Petechial gastritis22 (23 %)10 (10.4%)
Atrophic gastritis0 (0 %)6 (6.3%)
Normal aspect2 (2.1 %)58 (60.3%)

Table 2.

Frequency of gastritis diagnosed endoscopically

For this lesion we noted a poor correlation between the conventional endoscopic investigation and histopathological examination (Tab. 3).

In accordance with the Sydney system, the morphological criteria of quantification applied to cases with gastric atrophy are the following:

  • 0 = absent;

  • 1 = mild (disappearance of less than 25% of glands);

  • 2 = moderate (disappearance of 25 - 50% of glands);

  • 3 = severe (disappearance of over 50% of glands);

  • 4 = biopsy inappropriate for histopathological interpretation.

Age groupsAntral atrophy score(no. of cases; %)Gastric body atrophy score(no. of cases; %)
01230123
21-30 years6---6---
31-40 years2-2-2-2-
41-50 years1026-846-
51-60 years8-6-824-
61-70 years2044-1828-
≥ 71 years4416226144
Total patients50 (52.1%)10 (10.4%)34
(35.4%)
2 (2.1%)44 (45.8%)14 (14.6%)34 (35.4%)4 (4.2%)

Table 3.

Distribution of the histological score of atrophy identified histopathologically

Atrophic chronic gastritis is characterized histopathologically by the numeric decrease in glandular structures of the gastric mucosa and development of new metaplastic glands lined by intestinal and/or pseudo-pyloric epithelium. We did not consider as real atrophy certain modifications of the gastric mucosa that produce a false reduction in gastric glands, such as the massive inflammatory infiltrate or the edema of the lamina propria.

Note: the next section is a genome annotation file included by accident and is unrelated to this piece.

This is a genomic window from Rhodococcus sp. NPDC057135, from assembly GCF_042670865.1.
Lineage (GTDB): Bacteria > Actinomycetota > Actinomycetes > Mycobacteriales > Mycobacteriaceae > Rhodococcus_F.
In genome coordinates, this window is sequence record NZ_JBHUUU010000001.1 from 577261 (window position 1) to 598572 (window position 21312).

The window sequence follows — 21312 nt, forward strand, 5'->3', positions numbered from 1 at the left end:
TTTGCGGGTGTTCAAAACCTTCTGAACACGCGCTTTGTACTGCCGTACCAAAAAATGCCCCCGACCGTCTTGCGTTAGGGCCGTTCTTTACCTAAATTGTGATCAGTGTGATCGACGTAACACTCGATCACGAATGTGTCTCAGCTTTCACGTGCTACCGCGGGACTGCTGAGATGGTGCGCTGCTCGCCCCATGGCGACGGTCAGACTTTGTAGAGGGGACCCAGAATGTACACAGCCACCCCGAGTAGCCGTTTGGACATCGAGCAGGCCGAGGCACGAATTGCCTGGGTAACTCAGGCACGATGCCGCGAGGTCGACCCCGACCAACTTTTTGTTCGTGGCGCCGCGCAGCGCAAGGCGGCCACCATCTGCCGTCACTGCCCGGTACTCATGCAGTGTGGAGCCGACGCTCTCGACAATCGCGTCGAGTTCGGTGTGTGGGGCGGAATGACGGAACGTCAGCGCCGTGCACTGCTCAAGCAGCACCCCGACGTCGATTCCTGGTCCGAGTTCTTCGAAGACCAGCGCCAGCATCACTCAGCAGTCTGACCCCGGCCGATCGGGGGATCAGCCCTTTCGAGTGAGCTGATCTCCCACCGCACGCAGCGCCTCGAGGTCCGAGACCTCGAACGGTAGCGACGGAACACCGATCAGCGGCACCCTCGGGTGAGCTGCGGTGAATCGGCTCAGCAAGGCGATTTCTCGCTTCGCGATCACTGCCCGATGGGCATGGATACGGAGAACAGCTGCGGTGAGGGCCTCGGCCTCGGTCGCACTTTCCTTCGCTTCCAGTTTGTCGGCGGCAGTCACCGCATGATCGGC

From the total number of cases included in the study, we observed lesions of atrophic type in 46 antral biopsies (48%) and 52 gastric body biopsies (54.2%).

For antral location (Graphic 2) 10 cases with mild atrophy were noted (21.7%), 34 cases with moderate atrophy (74%) and 2 cases with severe atrophy (4.3% - Fig. 2). Glandular atrophy of gastric mucosa was observed much more frequently in patients with older ages (over 61 years). Biopsies noted with score 3 for atrophy pertain only to patients with ages ≥ 71 years.

Glandular atrophy was more frequently encountered in gastric body biopsies (but without significant differences compared with the antrum, p=0.386), being predominant in patients with average or old ages. Especially moderate and mild forms of atrophy were noted (14 cases with mild atrophy – 27%; 34 cases with moderate atrophy – 65.4% - Fig. 3; 4 cases with severe atrophy – 7.6%). All patients with severe glandular atrophy pertain to the age group ≥ 71 years.

Figure 1.

Congestive gastritis of gastric body, with mild atrophy of the mucosa

Figure 2.

Antral chronic gastritis with severe atrophy and intestinal metaplasia. HE x 200.

Figure 3.

Chronic gastritis of the gastric body with moderate atrophy. HE x 100.

Graphic 2.

Histological evaluation of gastric atrophy

Intestinal metaplasia (IM) represents the replacement of the surface and glandular gastric epithelium by one composed of cells of the intestinal type (small or large intestine).